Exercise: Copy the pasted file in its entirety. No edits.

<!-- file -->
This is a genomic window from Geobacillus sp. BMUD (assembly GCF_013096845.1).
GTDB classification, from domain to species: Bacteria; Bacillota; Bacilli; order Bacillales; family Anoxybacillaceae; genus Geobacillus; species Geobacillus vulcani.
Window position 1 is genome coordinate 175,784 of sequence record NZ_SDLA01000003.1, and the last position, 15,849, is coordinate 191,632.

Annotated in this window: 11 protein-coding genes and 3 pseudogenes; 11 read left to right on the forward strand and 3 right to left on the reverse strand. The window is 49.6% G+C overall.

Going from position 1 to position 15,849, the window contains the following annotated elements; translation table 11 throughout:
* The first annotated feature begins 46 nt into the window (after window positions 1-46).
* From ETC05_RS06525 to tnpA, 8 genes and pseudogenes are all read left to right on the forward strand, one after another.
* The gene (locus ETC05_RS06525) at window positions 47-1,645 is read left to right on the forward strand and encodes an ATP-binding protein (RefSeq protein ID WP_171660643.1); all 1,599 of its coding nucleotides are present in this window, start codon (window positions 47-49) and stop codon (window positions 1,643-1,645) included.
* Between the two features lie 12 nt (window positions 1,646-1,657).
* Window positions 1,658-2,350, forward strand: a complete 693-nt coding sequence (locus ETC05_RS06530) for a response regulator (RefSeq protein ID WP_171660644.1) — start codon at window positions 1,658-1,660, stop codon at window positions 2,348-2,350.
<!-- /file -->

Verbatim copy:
This is a genomic window from Geobacillus sp. BMUD (assembly GCF_013096845.1).
GTDB classification, from domain to species: Bacteria; Bacillota; Bacilli; order Bacillales; family Anoxybacillaceae; genus Geobacillus; species Geobacillus vulcani.
Window position 1 is genome coordinate 175,784 of sequence record NZ_SDLA01000003.1, and the last position, 15,849, is coordinate 191,632.

Annotated in this window: 11 protein-coding genes and 3 pseudogenes; 11 read left to right on the forward strand and 3 right to left on the reverse strand. The window is 49.6% G+C overall.

Going from position 1 to position 15,849, the window contains the following annotated elements; translation table 11 throughout:
* The first annotated feature begins 46 nt into the window (after window positions 1-46).
* From ETC05_RS06525 to tnpA, 8 genes and pseudogenes are all read left to right on the forward strand, one after another.
* The gene (locus ETC05_RS06525) at window positions 47-1,645 is read left to right on the forward strand and encodes an ATP-binding protein (RefSeq protein ID WP_171660643.1); all 1,599 of its coding nucleotides are present in this window, start codon (window positions 47-49) and stop codon (window positions 1,643-1,645) included.
* Between the two features lie 12 nt (window positions 1,646-1,657).
* Window positions 1,658-2,350, forward strand: a complete 693-nt coding sequence (locus ETC05_RS06530) for a response regulator (RefSeq protein ID WP_171660644.1) — start codon at window positions 1,658-1,660, stop codon at window positions 2,348-2,350.